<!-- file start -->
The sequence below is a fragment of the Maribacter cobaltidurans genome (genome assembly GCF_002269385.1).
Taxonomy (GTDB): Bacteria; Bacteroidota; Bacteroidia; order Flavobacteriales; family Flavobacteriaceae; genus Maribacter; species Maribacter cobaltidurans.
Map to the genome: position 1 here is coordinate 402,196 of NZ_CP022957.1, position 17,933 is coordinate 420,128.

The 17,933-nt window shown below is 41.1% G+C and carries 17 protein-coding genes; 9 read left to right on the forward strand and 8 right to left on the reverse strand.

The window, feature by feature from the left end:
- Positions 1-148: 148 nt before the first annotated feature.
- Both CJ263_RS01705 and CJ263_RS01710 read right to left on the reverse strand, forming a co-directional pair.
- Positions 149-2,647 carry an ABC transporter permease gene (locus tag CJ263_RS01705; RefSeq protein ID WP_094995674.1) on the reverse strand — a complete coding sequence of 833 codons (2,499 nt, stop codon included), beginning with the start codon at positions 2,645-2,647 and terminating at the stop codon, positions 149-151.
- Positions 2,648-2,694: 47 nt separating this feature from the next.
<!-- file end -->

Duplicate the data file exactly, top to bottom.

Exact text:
The sequence below is a fragment of the Maribacter cobaltidurans genome (genome assembly GCF_002269385.1).
Taxonomy (GTDB): Bacteria; Bacteroidota; Bacteroidia; order Flavobacteriales; family Flavobacteriaceae; genus Maribacter; species Maribacter cobaltidurans.
Map to the genome: position 1 here is coordinate 402,196 of NZ_CP022957.1, position 17,933 is coordinate 420,128.

The 17,933-nt window shown below is 41.1% G+C and carries 17 protein-coding genes; 9 read left to right on the forward strand and 8 right to left on the reverse strand.

The window, feature by feature from the left end:
- Positions 1-148: 148 nt before the first annotated feature.
- Both CJ263_RS01705 and CJ263_RS01710 read right to left on the reverse strand, forming a co-directional pair.
- Positions 149-2,647 carry an ABC transporter permease gene (locus tag CJ263_RS01705; RefSeq protein ID WP_094995674.1) on the reverse strand — a complete coding sequence of 833 codons (2,499 nt, stop codon included), beginning with the start codon at positions 2,645-2,647 and terminating at the stop codon, positions 149-151.
- Positions 2,648-2,694: 47 nt separating this feature from the next.